click on a date to see all the day's entries
About TitusOneNineOld Titusonenine site (Jan04-May07)
Kendall's e-mail (replace -at- with @)
"Elves" e-mail (blog admin)
A free floating commentary on culture, politics, economics, and religion based on a passionate commitment to the truth and a desire graciously to refute that which is contrary to it….
"He must hold firm to the sure word as taught, so that he may be able to give instruction in sound doctrine and also to confute those who contradict it."
--Titus 1:9, Revised Standard Version
Blog Tips & Info
Info to help you learn your way around the new blog, and posts where you can report problems or offer suggestionsMobile-friendly view (blog headlines): Click Here
Print-friendly view of all articles: Click Here
Recent Comments Page:
Registration & Login Help
Blog Tips Series
The above list is limited to "parent" categories. To see the entire category index and select specific sub-categories, click on "Full Category Index"
Full Category Index
Anglican / Episcopal RSS Feed
©2013 Kendall S. Harmon. All rights reserved.
TitusOneNine Links Page
I. Anglican / Episcopal Resources & Links
1. Important Documents
documents are in chronological order, most recent first
Also, don't miss:
2. Websites & Blogs
A. Official websites
B. Anglican / Episcopal News
C. Anglican / Episcopal Blogs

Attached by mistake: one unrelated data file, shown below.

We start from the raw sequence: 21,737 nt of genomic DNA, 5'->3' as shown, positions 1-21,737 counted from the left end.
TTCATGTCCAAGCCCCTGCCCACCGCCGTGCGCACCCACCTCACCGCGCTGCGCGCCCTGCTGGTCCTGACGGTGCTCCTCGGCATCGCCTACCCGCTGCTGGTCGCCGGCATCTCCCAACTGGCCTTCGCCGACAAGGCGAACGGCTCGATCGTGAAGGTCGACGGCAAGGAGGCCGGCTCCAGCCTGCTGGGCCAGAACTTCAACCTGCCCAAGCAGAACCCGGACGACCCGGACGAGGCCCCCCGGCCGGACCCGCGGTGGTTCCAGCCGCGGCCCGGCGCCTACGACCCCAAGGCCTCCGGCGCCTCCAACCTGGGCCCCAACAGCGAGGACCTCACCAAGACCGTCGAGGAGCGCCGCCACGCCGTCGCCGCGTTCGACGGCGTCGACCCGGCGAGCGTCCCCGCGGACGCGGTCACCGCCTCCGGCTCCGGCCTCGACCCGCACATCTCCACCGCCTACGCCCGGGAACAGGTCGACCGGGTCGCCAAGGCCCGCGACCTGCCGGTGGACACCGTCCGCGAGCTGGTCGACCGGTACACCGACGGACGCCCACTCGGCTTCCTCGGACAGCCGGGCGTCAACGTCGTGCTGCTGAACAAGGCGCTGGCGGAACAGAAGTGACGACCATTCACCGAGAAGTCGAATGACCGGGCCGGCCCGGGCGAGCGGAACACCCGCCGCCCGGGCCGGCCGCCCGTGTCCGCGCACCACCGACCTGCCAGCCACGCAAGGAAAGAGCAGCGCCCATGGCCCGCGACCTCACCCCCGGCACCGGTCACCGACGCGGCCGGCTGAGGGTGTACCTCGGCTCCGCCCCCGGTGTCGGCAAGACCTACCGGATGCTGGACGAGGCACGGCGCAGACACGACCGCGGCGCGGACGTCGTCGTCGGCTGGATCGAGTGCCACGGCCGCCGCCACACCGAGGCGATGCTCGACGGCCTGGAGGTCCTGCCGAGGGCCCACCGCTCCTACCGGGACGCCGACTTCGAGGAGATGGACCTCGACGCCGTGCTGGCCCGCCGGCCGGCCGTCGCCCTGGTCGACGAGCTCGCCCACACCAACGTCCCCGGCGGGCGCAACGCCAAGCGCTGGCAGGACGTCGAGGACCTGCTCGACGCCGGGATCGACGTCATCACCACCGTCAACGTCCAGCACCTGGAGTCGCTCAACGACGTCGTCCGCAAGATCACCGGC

By no means exhaustive. Let us know what we've missed
Previous versions of Titusonenine:
NORTH AMERICAN ANGLICANS:
INTERNATIONAL ANGLICAN BLOGS & BLOGGERS
BLOGGING BISHOPS (US & Overseas)
II. General Resources & Links
YET more links coming soon...! including Non-Anglican links
Twenty-eight thousand men, women and children are trapped in Baba Amr. Last week, before American journalist Marie Colvin was killed alongside French photographer Remi Ochlik, Colvin reported that the Syrian army had dug a trench around the neighbourhood, making it almost impossible for residents to escape. On Monday, activists reported that 64 people were killed at a checkpoint in Homs. They were trying to flee Baba Amr.
Medical supplies aren't just running low in the besieged suburb - they're practically nonexistent. "People come to you with a huge injury, and you can't do anything more than wrap their injury with a bandage," he says. "After you go to the field hospital, and take what you can from the two or three doctors, you can't do anything else. You have to go back home, or to the shelters we have, waiting for some miracle to happen."
Read it all (be forewarned--a lot of disturbing content).
Filed under: * Culture-Watch Violence * Economics, Politics Defense, National Security, Military Foreign Relations Politics in General * International News & Commentary Middle East Syria
Next entry (above): More on Robinson Cavalcanti and his wife (I)—Anglican Ink article
Previous entry (below): (USA Today) Workers fear more cuts in retirement benefits
Return to blog homepage
Return to Mobile view (headlines)